It’s widely acknowledged that one of the biggest prohibitions to the development of East Africa is lack of capital.
The global economy is premised on aggregating savings in, say, pension funds and then deploying it to areas where it will earn a return.
This investment is what generates economic activity – stimulating business growth and creating jobs.
It also generates a return for those running, say, the pension fund to disperse to their members.
Traditionally this large scale movement of money has happened only in developed markets.
Developed markets are structured in a way that allows finance professionals to calculate the riskiness of an investment, and therefore feel comfortable parting with their capital with an expectation it will be paid back.
Traditionally, the methodology for deciding whether to invest big pools of money in Africa has been done using the same framework as for developed markets.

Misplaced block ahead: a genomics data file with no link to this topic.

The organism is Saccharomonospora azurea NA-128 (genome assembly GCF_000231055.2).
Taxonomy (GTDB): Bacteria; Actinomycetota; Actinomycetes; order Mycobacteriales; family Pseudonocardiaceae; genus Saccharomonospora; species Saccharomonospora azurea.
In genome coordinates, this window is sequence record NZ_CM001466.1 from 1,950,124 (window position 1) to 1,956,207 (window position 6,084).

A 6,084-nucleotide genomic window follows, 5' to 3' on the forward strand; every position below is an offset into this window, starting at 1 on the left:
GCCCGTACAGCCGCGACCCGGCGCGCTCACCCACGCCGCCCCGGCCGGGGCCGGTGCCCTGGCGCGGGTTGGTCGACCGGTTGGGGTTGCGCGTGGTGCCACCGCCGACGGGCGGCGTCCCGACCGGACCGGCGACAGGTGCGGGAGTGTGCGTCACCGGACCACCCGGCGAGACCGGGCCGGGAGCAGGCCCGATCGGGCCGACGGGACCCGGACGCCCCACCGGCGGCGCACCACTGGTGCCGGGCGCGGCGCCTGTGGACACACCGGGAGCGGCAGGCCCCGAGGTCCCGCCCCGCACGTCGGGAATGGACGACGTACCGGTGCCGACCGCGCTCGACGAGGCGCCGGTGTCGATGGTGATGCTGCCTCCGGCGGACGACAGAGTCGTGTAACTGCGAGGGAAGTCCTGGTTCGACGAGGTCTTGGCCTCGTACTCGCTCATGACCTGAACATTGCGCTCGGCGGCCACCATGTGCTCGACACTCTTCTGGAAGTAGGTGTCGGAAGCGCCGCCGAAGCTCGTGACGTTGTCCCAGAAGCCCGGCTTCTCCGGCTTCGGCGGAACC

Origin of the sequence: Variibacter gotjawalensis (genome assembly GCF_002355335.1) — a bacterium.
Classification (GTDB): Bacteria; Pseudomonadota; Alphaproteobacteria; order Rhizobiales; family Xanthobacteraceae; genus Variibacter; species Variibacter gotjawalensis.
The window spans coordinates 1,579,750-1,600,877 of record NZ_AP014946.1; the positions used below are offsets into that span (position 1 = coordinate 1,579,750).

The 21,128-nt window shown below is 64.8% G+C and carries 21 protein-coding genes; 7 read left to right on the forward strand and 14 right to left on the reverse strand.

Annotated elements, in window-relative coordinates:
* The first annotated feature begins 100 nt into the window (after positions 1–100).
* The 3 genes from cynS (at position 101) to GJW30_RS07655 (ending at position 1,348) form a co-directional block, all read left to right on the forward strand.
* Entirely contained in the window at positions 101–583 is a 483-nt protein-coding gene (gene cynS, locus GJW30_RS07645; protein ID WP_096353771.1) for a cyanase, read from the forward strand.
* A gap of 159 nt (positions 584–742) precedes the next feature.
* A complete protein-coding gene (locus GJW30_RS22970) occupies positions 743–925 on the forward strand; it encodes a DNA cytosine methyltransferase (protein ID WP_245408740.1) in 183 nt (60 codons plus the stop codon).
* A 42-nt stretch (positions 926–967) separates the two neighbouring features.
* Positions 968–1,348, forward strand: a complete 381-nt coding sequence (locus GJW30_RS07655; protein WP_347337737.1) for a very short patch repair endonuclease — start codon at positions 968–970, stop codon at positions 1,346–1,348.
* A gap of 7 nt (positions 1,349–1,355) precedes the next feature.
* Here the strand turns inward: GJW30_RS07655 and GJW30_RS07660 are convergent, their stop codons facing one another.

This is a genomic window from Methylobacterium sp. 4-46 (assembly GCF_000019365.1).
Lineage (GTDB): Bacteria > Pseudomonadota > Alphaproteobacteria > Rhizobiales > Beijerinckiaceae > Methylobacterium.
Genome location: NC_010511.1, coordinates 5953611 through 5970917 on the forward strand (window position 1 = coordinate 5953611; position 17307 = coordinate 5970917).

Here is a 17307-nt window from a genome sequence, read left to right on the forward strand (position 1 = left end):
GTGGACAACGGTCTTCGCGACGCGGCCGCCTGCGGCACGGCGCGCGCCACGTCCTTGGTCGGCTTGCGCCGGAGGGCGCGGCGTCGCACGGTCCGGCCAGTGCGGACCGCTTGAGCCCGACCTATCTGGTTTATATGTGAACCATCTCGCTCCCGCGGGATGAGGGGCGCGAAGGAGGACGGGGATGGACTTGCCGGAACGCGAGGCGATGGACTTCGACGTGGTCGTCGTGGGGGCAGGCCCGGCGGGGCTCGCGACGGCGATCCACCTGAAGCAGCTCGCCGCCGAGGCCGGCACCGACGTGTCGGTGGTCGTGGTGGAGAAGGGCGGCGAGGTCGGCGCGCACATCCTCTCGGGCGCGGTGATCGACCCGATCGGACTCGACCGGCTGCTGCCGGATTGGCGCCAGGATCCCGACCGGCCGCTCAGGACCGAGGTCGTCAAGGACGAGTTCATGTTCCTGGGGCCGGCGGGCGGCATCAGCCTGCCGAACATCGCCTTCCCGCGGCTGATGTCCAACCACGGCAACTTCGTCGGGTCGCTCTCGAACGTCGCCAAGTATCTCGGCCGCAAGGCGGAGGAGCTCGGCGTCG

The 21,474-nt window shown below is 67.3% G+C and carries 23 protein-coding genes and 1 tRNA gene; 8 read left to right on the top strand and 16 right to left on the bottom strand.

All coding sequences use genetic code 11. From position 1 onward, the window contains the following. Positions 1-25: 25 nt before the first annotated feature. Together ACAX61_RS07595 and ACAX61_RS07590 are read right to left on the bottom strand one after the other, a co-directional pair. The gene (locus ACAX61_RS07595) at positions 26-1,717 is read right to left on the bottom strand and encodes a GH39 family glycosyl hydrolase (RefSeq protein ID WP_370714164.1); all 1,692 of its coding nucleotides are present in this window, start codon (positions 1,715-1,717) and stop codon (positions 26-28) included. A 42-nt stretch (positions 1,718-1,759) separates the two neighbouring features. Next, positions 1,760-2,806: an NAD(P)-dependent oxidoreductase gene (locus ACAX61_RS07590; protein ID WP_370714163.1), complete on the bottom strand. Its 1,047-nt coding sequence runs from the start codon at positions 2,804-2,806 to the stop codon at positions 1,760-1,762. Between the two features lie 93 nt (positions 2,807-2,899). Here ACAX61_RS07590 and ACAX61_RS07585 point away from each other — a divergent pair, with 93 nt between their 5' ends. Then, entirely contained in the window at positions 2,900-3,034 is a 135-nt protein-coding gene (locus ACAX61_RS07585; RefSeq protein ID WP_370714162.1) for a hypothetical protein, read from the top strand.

This hasn’t bode well.
In short the techniques for deciding how much money to invest have meant that only small amounts could be safely deployed.
Lendable have taken a different approach.
They are a technology enabled debt platform created to help non banking lenders scale.
They use in-house software tools and algorithms to analyze loans and offer facilities that make sense for lenders based on their loan books.
It might sound simple, but this approach of a buying a loan book, rather than looking at the assets that a company has, is a paradigm shift towards creditworthiness and has meant the company has been
able to unlock millions of dollars of capital that, using the old frameworks, wouldn’t have been deployed.
Now, I appreciate that might all sound a bit technical and advanced but Daniel, Lendable’s CEO and I go into the details of how this works – as well as tales along the way of running their business through two Kenyan elections, and what it takes to attract US Hedge Funds to invest in Africa.
This is, for me at least, a great episode around how large scale impact can be achieved through facilitating the transfer of wealth from the developed to developing world.
Lessons & Insights
Biggest insight: when times are tough people spend more on electricity
Biggest lesson: by rethinking risk we can unlock millions of dollars for Africa
Website: Lendable Marketplace